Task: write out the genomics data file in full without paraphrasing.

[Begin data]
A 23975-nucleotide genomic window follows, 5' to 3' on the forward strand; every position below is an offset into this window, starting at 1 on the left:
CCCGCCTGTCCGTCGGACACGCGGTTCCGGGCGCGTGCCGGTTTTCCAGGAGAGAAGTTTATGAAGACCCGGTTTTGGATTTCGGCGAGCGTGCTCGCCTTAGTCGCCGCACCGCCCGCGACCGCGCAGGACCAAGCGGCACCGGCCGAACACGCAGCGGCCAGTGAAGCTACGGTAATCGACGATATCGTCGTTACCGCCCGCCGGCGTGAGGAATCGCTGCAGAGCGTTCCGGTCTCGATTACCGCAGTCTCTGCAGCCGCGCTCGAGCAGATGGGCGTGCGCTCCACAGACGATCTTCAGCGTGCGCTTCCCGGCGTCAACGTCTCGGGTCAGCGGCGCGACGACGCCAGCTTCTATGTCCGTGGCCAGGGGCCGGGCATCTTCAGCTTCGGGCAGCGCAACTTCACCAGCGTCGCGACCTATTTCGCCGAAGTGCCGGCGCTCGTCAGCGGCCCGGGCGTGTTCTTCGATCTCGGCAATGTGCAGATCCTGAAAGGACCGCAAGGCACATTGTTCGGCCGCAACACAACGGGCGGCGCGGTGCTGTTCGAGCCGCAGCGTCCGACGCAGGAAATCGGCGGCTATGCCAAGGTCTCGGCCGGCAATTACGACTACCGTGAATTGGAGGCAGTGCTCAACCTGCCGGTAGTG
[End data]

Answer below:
A 23975-nucleotide genomic window follows, 5' to 3' on the forward strand; every position below is an offset into this window, starting at 1 on the left:
CCCGCCTGTCCGTCGGACACGCGGTTCCGGGCGCGTGCCGGTTTTCCAGGAGAGAAGTTTATGAAGACCCGGTTTTGGATTTCGGCGAGCGTGCTCGCCTTAGTCGCCGCACCGCCCGCGACCGCGCAGGACCAAGCGGCACCGGCCGAACACGCAGCGGCCAGTGAAGCTACGGTAATCGACGATATCGTCGTTACCGCCCGCCGGCGTGAGGAATCGCTGCAGAGCGTTCCGGTCTCGATTACCGCAGTCTCTGCAGCCGCGCTCGAGCAGATGGGCGTGCGCTCCACAGACGATCTTCAGCGTGCGCTTCCCGGCGTCAACGTCTCGGGTCAGCGGCGCGACGACGCCAGCTTCTATGTCCGTGGCCAGGGGCCGGGCATCTTCAGCTTCGGGCAGCGCAACTTCACCAGCGTCGCGACCTATTTCGCCGAAGTGCCGGCGCTCGTCAGCGGCCCGGGCGTGTTCTTCGATCTCGGCAATGTGCAGATCCTGAAAGGACCGCAAGGCACATTGTTCGGCCGCAACACAACGGGCGGCGCGGTGCTGTTCGAGCCGCAGCGTCCGACGCAGGAAATCGGCGGCTATGCCAAGGTCTCGGCCGGCAATTACGACTACCGTGAATTGGAGGCAGTGCTCAACCTGCCGGTAGTG